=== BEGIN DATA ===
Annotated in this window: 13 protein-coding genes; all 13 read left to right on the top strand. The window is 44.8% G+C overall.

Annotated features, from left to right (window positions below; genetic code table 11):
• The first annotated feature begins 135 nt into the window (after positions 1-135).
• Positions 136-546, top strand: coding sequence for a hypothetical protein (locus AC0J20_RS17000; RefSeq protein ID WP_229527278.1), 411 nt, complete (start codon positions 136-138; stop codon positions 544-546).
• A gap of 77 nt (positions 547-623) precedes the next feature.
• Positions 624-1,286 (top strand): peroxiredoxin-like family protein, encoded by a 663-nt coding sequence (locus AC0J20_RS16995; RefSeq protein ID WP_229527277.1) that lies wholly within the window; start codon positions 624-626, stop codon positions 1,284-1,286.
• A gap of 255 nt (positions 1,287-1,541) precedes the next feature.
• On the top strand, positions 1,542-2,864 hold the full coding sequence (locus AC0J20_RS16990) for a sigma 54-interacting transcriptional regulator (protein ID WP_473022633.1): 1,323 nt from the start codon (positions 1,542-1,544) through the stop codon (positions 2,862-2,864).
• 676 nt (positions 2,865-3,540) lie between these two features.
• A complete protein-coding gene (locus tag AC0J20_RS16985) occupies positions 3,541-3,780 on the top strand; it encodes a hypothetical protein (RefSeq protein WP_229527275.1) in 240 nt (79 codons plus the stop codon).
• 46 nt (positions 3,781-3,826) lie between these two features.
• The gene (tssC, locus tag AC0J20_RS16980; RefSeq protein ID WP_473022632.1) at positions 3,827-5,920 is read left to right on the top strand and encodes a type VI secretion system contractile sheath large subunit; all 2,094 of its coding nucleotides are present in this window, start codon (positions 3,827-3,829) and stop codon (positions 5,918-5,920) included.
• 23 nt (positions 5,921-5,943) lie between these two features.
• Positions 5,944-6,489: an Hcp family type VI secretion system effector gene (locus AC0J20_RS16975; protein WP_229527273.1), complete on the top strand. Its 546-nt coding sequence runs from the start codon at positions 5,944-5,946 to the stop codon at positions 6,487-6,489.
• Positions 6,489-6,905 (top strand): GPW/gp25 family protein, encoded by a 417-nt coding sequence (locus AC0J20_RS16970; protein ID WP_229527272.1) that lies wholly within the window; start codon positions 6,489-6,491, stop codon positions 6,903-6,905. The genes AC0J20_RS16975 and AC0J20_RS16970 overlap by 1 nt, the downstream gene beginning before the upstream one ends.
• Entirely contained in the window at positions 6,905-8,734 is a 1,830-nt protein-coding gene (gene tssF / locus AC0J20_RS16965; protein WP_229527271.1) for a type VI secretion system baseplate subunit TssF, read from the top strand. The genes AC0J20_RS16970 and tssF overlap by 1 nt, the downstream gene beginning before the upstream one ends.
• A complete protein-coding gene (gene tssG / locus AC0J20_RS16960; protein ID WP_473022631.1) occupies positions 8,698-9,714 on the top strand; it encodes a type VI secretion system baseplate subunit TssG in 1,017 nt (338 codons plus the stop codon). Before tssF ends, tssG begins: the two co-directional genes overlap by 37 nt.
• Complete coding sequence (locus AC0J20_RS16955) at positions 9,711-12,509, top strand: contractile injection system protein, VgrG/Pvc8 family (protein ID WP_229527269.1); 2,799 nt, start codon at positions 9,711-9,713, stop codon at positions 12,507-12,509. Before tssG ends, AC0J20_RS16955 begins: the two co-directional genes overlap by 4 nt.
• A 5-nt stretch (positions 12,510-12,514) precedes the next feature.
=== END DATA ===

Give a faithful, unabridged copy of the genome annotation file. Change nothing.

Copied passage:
Annotated in this window: 13 protein-coding genes; all 13 read left to right on the top strand. The window is 44.8% G+C overall.

Annotated features, from left to right (window positions below; genetic code table 11):
• The first annotated feature begins 135 nt into the window (after positions 1-135).
• Positions 136-546, top strand: coding sequence for a hypothetical protein (locus AC0J20_RS17000; RefSeq protein ID WP_229527278.1), 411 nt, complete (start codon positions 136-138; stop codon positions 544-546).
• A gap of 77 nt (positions 547-623) precedes the next feature.
• Positions 624-1,286 (top strand): peroxiredoxin-like family protein, encoded by a 663-nt coding sequence (locus AC0J20_RS16995; RefSeq protein ID WP_229527277.1) that lies wholly within the window; start codon positions 624-626, stop codon positions 1,284-1,286.
• A gap of 255 nt (positions 1,287-1,541) precedes the next feature.
• On the top strand, positions 1,542-2,864 hold the full coding sequence (locus AC0J20_RS16990) for a sigma 54-interacting transcriptional regulator (protein ID WP_473022633.1): 1,323 nt from the start codon (positions 1,542-1,544) through the stop codon (positions 2,862-2,864).
• 676 nt (positions 2,865-3,540) lie between these two features.
• A complete protein-coding gene (locus tag AC0J20_RS16985) occupies positions 3,541-3,780 on the top strand; it encodes a hypothetical protein (RefSeq protein WP_229527275.1) in 240 nt (79 codons plus the stop codon).
• 46 nt (positions 3,781-3,826) lie between these two features.
• The gene (tssC, locus tag AC0J20_RS16980; RefSeq protein ID WP_473022632.1) at positions 3,827-5,920 is read left to right on the top strand and encodes a type VI secretion system contractile sheath large subunit; all 2,094 of its coding nucleotides are present in this window, start codon (positions 3,827-3,829) and stop codon (positions 5,918-5,920) included.
• 23 nt (positions 5,921-5,943) lie between these two features.
• Positions 5,944-6,489: an Hcp family type VI secretion system effector gene (locus AC0J20_RS16975; protein WP_229527273.1), complete on the top strand. Its 546-nt coding sequence runs from the start codon at positions 5,944-5,946 to the stop codon at positions 6,487-6,489.
• Positions 6,489-6,905 (top strand): GPW/gp25 family protein, encoded by a 417-nt coding sequence (locus AC0J20_RS16970; protein ID WP_229527272.1) that lies wholly within the window; start codon positions 6,489-6,491, stop codon positions 6,903-6,905. The genes AC0J20_RS16975 and AC0J20_RS16970 overlap by 1 nt, the downstream gene beginning before the upstream one ends.
• Entirely contained in the window at positions 6,905-8,734 is a 1,830-nt protein-coding gene (gene tssF / locus AC0J20_RS16965; protein WP_229527271.1) for a type VI secretion system baseplate subunit TssF, read from the top strand. The genes AC0J20_RS16970 and tssF overlap by 1 nt, the downstream gene beginning before the upstream one ends.
• A complete protein-coding gene (gene tssG / locus AC0J20_RS16960; protein ID WP_473022631.1) occupies positions 8,698-9,714 on the top strand; it encodes a type VI secretion system baseplate subunit TssG in 1,017 nt (338 codons plus the stop codon). Before tssF ends, tssG begins: the two co-directional genes overlap by 37 nt.
• Complete coding sequence (locus AC0J20_RS16955) at positions 9,711-12,509, top strand: contractile injection system protein, VgrG/Pvc8 family (protein ID WP_229527269.1); 2,799 nt, start codon at positions 9,711-9,713, stop codon at positions 12,507-12,509. Before tssG ends, AC0J20_RS16955 begins: the two co-directional genes overlap by 4 nt.
• A 5-nt stretch (positions 12,510-12,514) precedes the next feature.